I've recently had to take a small diversion from getting Mercury/32 v4.5 ready for release to prepare a patch for v4.01. The patch works around a vulnerability in the IMAP server where sending IMAP "literals" formatted in a particular way would crash the running copy of Mercury/32. While I was at it, I corrected a couple of fairly significant memory leaks in the IMAP server - these had been discovered during the implementation of the audited memory allocation manager in v4.5 (see my last blog post for more on this).
Having to prepare patches like this raises very mixed feelings in me: on the one hand, I accept that vulnerabilities are inevitable in software that exposes itself to the world, and feel that I should be grateful that the vulnerability was discovered before (as far as we know) any particular damage resulted from it. On the other hand, though, some of the people who seem to spend so much time discovering these vulnerabilities also strike me as being sad, dangerous individuals with fairly significant social problems. The fact that I had to learn about this vulnerability very indirectly (i.e, the person who discovered it made no effort to report it to me) annoys and saddens me. OK, get your jollies by trying to break other peoples' work - that's fine, and it's even quite constructive and helpful from a certain perspective; but if you succeed, for Heaven's sake tell the author so he can fix it! Any kudos you might get for being such a clever bunny and discovering an obscure problem is immediately eviscerated by not acting responsibly with that discovery.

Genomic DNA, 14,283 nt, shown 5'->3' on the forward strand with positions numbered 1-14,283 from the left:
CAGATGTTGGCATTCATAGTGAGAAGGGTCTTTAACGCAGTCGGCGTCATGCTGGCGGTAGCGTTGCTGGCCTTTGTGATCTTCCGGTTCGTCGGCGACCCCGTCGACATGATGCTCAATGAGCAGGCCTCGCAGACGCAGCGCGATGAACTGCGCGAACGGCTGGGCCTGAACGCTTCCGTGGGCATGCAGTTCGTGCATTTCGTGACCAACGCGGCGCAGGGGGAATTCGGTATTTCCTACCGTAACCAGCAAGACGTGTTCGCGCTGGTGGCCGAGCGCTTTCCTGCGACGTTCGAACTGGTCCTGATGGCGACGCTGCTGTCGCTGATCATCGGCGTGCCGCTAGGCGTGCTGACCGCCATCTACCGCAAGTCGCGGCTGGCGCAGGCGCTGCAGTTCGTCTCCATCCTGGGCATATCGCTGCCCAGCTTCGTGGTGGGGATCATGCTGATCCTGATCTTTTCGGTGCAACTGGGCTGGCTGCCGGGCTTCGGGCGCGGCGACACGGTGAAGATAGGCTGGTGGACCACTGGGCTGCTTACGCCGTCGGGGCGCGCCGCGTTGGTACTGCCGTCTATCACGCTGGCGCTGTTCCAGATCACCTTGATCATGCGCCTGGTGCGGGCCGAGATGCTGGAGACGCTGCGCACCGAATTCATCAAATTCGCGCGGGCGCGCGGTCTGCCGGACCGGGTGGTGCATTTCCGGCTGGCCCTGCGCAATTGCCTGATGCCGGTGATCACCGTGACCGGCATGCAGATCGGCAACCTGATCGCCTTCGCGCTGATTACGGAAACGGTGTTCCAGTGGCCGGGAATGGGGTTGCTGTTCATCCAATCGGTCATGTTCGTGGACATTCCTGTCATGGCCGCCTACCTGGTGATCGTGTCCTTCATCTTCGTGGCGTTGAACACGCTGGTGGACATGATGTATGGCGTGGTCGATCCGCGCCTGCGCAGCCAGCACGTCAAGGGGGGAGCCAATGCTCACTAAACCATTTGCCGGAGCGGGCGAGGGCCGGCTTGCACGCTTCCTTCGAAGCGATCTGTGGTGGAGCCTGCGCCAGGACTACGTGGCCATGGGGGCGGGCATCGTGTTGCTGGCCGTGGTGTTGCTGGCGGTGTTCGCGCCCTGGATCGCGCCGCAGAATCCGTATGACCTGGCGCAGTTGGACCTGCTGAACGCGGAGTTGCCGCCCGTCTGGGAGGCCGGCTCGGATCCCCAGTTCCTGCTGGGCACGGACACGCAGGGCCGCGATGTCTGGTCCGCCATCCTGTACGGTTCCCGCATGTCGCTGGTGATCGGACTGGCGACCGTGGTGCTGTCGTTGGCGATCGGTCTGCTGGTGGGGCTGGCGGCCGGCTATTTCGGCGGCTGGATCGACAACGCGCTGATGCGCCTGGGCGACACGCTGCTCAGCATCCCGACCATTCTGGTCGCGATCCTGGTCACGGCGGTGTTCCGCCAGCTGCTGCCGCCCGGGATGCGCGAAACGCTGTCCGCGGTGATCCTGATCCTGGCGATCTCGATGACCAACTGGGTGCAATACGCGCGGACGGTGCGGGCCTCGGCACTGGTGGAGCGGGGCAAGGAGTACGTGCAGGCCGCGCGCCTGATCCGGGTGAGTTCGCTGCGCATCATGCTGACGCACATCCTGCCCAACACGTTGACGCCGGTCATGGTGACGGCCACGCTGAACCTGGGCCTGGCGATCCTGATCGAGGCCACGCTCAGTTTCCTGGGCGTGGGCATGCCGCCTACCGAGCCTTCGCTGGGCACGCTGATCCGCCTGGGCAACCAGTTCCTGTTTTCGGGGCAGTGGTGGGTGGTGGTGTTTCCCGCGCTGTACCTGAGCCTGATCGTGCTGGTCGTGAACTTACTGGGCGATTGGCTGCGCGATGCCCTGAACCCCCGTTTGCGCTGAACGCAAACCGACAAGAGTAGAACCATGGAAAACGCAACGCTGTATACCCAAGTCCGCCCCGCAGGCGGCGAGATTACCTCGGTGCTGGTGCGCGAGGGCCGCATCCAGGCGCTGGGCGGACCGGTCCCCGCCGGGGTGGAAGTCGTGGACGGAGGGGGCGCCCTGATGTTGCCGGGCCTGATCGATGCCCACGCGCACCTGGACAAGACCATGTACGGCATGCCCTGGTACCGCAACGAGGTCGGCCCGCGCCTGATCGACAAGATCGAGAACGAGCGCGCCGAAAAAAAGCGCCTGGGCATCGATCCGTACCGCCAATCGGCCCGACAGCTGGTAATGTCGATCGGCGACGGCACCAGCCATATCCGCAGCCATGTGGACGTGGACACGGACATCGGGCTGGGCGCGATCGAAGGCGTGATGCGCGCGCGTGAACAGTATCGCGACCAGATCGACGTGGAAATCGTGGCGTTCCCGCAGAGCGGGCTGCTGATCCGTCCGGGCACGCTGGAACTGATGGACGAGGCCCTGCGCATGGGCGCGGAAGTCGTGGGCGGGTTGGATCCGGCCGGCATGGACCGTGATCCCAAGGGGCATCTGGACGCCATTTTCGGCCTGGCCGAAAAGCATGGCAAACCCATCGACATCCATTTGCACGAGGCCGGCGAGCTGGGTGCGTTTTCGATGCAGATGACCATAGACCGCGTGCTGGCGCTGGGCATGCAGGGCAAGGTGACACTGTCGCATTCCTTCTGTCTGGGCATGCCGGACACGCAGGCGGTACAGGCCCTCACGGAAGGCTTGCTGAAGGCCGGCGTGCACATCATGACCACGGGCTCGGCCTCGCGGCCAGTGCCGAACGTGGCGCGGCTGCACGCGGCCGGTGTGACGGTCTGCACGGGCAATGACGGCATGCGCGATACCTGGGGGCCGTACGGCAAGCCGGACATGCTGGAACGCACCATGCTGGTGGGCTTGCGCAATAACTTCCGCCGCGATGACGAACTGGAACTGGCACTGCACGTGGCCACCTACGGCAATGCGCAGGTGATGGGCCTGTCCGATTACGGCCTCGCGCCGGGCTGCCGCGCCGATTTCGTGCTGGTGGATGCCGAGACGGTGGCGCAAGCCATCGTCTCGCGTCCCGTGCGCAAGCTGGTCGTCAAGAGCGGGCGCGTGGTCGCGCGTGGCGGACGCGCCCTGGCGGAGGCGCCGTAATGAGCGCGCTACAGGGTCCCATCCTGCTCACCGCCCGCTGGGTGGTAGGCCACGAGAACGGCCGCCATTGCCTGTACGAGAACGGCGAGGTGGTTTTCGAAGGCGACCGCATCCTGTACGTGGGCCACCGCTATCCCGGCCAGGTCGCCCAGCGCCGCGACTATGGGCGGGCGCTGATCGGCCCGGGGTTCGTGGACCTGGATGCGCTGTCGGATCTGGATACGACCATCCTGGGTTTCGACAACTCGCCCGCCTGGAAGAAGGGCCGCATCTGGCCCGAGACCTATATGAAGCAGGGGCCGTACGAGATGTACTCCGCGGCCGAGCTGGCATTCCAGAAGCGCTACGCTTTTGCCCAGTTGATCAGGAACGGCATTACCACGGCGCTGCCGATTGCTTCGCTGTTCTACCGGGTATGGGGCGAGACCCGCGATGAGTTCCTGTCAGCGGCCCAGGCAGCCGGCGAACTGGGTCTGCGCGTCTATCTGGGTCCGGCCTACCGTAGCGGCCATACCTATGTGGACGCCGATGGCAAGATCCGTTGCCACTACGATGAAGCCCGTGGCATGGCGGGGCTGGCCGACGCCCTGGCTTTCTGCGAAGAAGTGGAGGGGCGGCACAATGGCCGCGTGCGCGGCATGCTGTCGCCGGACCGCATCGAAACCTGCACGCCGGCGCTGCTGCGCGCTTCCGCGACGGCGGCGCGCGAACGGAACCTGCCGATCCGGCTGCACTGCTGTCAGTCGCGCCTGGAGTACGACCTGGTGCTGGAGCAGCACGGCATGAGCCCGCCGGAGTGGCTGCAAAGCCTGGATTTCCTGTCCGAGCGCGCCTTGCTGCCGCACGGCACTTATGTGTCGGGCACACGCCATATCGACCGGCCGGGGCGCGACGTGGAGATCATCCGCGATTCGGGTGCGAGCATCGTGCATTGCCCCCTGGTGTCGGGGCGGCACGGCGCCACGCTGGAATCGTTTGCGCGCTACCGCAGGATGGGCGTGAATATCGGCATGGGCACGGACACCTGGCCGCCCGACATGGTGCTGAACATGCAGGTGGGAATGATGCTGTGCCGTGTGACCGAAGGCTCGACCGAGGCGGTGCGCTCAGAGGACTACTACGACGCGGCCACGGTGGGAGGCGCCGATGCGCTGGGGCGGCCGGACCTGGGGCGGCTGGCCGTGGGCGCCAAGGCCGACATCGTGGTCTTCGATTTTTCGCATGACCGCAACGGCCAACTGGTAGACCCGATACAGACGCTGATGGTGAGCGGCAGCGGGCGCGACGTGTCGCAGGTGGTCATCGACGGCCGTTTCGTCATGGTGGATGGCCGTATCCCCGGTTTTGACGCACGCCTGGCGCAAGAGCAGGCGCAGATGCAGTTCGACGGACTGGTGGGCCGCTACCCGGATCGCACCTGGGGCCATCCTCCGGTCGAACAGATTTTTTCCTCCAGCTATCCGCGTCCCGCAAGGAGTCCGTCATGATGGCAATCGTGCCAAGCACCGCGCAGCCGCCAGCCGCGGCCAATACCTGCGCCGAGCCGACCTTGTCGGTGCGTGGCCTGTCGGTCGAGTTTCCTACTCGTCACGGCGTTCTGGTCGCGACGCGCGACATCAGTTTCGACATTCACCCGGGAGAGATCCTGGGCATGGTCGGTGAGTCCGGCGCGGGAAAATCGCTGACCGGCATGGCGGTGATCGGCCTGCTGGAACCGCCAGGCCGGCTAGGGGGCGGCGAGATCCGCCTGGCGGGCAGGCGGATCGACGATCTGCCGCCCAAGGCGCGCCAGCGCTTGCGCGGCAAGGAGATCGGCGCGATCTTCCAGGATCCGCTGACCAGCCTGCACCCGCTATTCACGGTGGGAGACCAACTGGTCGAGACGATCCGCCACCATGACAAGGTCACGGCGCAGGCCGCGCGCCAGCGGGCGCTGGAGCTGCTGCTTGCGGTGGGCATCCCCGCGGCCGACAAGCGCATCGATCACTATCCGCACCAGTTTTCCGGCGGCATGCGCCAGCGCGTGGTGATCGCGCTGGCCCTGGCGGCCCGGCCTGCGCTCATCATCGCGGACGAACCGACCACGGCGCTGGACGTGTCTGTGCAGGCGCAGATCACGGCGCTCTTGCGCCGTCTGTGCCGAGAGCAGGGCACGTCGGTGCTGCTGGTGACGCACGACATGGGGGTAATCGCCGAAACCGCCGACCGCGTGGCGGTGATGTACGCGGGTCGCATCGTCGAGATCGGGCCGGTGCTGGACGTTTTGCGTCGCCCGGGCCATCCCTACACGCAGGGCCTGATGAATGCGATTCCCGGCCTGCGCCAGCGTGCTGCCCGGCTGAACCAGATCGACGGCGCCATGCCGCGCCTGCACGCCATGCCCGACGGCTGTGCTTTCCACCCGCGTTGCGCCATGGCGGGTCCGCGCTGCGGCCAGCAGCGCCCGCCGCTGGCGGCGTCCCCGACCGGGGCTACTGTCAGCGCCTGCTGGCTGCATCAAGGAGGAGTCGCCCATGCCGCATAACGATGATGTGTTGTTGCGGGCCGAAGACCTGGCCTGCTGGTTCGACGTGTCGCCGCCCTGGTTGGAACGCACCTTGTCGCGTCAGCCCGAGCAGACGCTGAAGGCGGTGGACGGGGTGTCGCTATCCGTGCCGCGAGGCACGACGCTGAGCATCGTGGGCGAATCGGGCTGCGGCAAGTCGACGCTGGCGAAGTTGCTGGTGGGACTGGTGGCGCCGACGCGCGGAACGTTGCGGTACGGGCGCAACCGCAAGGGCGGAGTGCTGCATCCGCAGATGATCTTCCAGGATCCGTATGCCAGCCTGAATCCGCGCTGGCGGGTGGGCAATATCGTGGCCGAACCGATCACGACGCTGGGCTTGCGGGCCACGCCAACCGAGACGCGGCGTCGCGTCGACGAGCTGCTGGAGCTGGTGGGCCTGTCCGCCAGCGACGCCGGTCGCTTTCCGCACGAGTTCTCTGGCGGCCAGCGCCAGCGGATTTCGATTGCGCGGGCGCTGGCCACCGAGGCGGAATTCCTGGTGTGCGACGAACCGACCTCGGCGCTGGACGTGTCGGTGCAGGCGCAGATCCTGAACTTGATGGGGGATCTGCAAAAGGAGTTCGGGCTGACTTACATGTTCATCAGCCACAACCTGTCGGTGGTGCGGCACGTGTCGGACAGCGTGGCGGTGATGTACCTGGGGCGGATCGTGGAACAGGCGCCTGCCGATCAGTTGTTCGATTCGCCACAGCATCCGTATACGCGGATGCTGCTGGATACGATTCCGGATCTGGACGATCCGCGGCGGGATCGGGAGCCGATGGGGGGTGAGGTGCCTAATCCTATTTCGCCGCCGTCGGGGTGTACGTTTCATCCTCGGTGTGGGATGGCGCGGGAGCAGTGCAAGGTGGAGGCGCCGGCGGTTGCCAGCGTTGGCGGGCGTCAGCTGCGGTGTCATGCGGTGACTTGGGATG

Anyway, to whomever discovered this weakness - my sincerest thanks: one day, perhaps I'll be able to meet you and shake you warmly by the throat.
-- David --